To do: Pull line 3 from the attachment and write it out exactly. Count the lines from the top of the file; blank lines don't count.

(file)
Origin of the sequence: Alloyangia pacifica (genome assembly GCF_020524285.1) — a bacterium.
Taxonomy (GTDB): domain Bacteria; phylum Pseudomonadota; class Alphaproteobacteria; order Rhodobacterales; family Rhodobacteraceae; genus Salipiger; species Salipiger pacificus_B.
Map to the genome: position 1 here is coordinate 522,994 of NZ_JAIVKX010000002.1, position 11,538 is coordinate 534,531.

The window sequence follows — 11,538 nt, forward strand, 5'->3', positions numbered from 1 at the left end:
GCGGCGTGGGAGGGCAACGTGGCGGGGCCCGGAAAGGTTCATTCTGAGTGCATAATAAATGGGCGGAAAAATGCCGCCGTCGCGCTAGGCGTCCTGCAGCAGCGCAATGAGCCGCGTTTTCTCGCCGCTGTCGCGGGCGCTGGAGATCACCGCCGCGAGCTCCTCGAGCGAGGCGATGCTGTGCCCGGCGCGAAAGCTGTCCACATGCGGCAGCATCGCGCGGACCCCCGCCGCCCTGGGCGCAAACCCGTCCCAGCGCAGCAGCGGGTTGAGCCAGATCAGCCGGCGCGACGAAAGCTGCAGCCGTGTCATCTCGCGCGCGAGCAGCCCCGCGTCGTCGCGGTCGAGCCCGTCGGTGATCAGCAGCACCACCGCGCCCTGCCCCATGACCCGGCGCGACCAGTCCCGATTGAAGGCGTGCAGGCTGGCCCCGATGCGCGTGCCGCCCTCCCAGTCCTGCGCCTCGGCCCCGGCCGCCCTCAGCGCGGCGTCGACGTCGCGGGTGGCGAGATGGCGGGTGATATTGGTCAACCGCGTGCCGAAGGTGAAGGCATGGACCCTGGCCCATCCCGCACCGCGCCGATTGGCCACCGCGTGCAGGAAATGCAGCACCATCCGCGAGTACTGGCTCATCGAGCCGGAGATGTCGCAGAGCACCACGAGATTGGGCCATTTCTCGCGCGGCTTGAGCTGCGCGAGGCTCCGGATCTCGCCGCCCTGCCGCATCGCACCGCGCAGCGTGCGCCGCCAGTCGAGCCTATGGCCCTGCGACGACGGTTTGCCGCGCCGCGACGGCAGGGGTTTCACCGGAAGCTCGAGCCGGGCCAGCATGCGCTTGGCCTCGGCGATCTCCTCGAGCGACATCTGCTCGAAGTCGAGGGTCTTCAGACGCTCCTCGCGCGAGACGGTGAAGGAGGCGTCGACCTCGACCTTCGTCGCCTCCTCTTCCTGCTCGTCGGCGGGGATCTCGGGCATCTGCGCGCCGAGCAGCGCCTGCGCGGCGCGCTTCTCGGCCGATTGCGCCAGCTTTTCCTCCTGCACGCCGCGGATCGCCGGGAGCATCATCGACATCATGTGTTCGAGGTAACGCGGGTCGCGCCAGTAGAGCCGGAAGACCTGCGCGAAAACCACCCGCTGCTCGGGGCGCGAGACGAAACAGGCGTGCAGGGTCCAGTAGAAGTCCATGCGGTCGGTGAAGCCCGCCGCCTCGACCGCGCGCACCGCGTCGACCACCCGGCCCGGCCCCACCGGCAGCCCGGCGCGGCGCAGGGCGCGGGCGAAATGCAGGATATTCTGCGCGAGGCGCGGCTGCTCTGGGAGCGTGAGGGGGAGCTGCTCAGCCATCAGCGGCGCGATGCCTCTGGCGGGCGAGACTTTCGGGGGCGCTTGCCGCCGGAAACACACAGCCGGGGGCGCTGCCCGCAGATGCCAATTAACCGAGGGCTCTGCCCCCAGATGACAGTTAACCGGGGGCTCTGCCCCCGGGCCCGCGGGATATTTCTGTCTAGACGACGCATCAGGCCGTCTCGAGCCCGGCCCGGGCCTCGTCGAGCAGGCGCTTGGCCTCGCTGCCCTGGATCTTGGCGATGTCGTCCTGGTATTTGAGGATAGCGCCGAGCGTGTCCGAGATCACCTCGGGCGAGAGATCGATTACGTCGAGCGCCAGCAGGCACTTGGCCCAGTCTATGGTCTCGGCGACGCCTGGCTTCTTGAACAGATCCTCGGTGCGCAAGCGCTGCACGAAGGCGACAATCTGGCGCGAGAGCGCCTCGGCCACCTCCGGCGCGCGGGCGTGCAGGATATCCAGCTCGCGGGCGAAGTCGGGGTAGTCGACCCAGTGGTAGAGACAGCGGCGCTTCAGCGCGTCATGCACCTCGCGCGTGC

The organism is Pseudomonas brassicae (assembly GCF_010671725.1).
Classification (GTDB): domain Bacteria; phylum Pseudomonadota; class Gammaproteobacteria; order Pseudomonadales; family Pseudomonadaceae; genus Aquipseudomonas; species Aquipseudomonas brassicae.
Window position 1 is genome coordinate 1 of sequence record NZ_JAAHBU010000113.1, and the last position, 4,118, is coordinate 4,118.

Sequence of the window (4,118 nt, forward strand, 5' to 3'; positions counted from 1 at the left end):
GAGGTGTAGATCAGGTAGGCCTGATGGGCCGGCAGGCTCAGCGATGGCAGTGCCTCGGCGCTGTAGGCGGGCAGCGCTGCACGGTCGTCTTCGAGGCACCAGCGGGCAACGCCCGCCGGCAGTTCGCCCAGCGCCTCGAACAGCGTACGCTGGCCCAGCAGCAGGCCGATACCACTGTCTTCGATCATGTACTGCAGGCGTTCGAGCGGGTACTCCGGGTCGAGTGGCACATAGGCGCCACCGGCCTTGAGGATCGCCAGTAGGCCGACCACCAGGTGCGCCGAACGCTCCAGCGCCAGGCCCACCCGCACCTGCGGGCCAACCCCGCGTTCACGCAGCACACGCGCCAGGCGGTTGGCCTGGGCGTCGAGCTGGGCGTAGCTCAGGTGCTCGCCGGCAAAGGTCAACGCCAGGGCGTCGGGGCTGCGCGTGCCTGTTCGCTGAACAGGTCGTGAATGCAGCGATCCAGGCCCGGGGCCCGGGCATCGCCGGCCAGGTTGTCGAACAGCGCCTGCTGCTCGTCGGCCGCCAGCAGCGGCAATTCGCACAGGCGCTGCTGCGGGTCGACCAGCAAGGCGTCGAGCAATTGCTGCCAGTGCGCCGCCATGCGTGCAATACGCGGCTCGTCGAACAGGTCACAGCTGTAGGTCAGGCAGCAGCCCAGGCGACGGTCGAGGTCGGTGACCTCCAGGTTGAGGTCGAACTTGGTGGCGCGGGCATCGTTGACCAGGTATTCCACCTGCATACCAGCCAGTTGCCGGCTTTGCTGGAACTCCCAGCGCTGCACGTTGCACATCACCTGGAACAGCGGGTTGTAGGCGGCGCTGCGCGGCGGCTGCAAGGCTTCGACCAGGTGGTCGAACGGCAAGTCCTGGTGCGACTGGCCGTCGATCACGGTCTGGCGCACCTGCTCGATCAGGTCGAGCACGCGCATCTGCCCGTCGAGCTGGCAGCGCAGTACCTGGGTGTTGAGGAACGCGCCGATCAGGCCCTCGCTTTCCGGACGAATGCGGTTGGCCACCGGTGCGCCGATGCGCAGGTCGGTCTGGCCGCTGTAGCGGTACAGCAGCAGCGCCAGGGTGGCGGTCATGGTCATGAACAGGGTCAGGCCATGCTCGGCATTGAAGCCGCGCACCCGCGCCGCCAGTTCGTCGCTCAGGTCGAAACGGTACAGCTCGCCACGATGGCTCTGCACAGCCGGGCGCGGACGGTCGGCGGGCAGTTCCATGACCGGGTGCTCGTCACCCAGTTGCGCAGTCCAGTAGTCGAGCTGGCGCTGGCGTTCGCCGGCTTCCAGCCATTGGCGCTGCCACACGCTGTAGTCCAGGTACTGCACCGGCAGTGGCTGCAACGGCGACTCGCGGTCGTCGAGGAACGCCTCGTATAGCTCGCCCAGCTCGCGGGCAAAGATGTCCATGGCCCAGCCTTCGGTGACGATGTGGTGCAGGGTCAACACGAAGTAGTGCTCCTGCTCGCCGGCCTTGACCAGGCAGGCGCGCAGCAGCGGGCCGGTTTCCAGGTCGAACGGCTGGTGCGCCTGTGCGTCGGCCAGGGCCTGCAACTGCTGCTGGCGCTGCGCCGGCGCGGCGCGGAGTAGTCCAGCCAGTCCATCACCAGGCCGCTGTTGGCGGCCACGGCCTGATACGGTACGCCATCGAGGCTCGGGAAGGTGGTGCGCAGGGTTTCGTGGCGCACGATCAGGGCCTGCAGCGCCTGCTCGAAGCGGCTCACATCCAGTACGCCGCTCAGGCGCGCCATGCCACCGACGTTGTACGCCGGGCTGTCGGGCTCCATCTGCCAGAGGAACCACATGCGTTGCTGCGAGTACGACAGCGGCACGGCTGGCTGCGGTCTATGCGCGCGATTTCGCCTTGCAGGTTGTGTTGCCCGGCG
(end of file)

Map to the genome: position 1 here is coordinate 522,994 of NZ_JAIVKX010000002.1, position 11,538 is coordinate 534,531.